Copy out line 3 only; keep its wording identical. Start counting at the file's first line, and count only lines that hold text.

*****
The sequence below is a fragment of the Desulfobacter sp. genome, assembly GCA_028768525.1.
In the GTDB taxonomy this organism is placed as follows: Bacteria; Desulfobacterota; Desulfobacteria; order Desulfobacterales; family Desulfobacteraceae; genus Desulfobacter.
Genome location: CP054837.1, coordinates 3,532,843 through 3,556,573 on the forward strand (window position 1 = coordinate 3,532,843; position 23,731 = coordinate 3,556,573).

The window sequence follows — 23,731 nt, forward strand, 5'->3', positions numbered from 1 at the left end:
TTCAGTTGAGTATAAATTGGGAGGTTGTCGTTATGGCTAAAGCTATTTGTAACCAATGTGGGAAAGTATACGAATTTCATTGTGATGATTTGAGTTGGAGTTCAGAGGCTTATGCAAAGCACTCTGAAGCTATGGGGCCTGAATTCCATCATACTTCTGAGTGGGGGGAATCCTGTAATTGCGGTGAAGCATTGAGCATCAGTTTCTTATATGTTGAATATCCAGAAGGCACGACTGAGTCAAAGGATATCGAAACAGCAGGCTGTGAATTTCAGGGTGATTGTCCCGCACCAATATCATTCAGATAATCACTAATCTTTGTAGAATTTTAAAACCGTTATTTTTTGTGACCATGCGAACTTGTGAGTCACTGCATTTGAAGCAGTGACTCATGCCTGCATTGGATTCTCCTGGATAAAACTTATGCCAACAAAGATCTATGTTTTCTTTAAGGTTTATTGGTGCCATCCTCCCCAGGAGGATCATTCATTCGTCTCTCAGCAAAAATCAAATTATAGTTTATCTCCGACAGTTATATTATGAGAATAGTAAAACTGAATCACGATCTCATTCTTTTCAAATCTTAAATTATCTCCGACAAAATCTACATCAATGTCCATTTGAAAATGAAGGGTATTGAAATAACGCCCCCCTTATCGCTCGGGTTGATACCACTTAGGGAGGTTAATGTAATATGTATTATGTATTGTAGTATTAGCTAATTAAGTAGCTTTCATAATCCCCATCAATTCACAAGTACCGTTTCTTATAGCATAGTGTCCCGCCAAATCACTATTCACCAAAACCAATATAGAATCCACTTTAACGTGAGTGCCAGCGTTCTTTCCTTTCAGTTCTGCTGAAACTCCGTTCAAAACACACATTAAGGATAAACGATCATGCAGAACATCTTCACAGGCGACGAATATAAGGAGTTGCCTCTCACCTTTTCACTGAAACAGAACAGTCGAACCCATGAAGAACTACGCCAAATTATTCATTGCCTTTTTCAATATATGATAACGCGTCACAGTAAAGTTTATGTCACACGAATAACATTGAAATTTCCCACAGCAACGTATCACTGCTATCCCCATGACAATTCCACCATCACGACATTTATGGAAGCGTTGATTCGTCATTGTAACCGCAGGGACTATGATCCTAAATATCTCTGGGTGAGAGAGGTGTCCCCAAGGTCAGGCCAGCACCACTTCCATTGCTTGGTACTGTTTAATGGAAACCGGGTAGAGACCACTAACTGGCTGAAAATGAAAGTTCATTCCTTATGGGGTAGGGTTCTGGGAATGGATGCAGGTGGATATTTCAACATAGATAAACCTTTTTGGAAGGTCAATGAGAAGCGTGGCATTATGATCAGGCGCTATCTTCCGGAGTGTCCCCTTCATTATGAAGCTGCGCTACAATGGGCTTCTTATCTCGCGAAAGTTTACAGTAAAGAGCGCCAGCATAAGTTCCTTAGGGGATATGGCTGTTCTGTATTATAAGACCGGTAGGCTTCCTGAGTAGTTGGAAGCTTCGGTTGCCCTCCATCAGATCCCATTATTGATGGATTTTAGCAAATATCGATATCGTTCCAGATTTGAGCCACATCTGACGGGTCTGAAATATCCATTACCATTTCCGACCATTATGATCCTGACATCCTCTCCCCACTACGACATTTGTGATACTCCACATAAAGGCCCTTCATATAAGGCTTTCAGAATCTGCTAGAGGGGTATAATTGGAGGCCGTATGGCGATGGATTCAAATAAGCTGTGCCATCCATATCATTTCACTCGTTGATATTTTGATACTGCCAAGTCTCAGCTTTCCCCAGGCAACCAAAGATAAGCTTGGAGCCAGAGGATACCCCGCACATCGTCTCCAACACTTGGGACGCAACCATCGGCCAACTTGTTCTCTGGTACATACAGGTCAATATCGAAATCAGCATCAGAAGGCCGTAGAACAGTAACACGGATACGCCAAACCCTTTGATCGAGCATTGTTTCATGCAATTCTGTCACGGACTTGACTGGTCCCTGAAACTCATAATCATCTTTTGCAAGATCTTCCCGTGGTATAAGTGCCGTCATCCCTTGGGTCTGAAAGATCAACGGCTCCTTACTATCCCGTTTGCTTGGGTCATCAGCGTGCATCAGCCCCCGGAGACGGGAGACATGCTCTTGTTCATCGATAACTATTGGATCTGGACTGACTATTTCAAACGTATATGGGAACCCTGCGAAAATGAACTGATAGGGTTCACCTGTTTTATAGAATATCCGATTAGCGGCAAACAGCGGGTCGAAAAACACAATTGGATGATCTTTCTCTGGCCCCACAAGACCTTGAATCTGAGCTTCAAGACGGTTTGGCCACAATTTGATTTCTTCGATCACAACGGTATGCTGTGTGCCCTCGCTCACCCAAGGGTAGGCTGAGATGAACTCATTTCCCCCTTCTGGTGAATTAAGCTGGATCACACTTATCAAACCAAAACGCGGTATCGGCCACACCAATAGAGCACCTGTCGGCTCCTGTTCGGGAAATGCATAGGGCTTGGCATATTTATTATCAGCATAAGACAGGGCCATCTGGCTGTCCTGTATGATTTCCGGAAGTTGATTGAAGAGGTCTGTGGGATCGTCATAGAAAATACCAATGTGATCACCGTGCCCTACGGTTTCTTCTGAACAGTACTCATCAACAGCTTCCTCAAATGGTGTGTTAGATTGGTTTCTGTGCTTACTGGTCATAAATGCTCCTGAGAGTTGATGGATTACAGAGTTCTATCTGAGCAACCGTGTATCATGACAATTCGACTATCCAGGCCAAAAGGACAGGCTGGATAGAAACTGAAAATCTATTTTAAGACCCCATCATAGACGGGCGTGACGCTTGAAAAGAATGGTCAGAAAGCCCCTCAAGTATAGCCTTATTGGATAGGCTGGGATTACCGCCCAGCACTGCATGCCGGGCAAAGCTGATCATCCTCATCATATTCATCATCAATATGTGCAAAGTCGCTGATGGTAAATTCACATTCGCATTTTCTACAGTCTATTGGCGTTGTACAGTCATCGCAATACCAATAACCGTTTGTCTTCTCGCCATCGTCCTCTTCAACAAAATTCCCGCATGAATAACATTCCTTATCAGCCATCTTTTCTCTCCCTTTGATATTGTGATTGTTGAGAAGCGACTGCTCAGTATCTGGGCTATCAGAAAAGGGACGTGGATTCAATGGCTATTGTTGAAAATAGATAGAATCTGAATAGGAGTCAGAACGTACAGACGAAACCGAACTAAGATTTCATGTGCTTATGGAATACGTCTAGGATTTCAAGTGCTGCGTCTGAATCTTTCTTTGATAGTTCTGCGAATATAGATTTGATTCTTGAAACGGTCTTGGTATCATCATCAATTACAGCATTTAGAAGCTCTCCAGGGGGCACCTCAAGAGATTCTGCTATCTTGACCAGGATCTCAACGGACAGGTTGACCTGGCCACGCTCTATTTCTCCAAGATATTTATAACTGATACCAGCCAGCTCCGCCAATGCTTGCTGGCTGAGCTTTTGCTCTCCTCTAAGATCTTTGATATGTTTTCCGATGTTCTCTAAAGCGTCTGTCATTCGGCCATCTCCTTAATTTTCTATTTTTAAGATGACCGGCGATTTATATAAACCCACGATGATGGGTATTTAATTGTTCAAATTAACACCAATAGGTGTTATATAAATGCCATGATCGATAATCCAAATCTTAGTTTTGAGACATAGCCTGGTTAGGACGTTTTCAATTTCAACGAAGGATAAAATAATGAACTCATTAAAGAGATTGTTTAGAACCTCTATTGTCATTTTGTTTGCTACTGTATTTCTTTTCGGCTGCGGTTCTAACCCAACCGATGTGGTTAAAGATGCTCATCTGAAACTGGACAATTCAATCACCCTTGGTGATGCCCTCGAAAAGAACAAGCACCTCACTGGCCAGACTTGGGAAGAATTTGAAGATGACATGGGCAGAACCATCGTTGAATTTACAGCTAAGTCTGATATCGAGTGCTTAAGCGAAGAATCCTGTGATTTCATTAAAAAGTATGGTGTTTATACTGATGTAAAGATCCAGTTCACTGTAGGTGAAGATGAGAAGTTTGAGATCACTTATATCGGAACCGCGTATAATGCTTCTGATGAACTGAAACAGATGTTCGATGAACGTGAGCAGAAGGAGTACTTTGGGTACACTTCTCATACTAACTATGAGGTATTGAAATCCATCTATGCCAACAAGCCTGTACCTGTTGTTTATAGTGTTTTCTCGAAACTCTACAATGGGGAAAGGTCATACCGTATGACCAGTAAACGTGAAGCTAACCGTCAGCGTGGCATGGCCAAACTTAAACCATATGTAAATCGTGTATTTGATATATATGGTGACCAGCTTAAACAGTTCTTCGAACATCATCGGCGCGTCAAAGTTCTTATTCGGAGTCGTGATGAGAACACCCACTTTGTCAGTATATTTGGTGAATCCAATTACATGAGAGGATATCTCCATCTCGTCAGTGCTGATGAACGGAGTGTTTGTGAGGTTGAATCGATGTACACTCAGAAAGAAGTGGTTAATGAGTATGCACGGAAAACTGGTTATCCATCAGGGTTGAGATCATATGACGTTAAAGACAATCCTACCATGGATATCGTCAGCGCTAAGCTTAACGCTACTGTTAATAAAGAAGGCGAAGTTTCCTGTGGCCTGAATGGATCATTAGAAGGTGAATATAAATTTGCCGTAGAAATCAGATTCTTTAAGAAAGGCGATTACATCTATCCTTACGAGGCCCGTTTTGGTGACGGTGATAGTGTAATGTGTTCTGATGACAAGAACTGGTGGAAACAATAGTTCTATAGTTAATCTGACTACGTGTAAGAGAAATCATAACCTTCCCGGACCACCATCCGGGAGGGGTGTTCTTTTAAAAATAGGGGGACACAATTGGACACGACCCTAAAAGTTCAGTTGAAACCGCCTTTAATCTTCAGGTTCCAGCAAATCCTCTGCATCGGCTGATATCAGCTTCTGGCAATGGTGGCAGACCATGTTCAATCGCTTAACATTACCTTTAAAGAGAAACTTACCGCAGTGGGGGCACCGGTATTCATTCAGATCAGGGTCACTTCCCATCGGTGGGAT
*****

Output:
Genome location: CP054837.1, coordinates 3,532,843 through 3,556,573 on the forward strand (window position 1 = coordinate 3,532,843; position 23,731 = coordinate 3,556,573).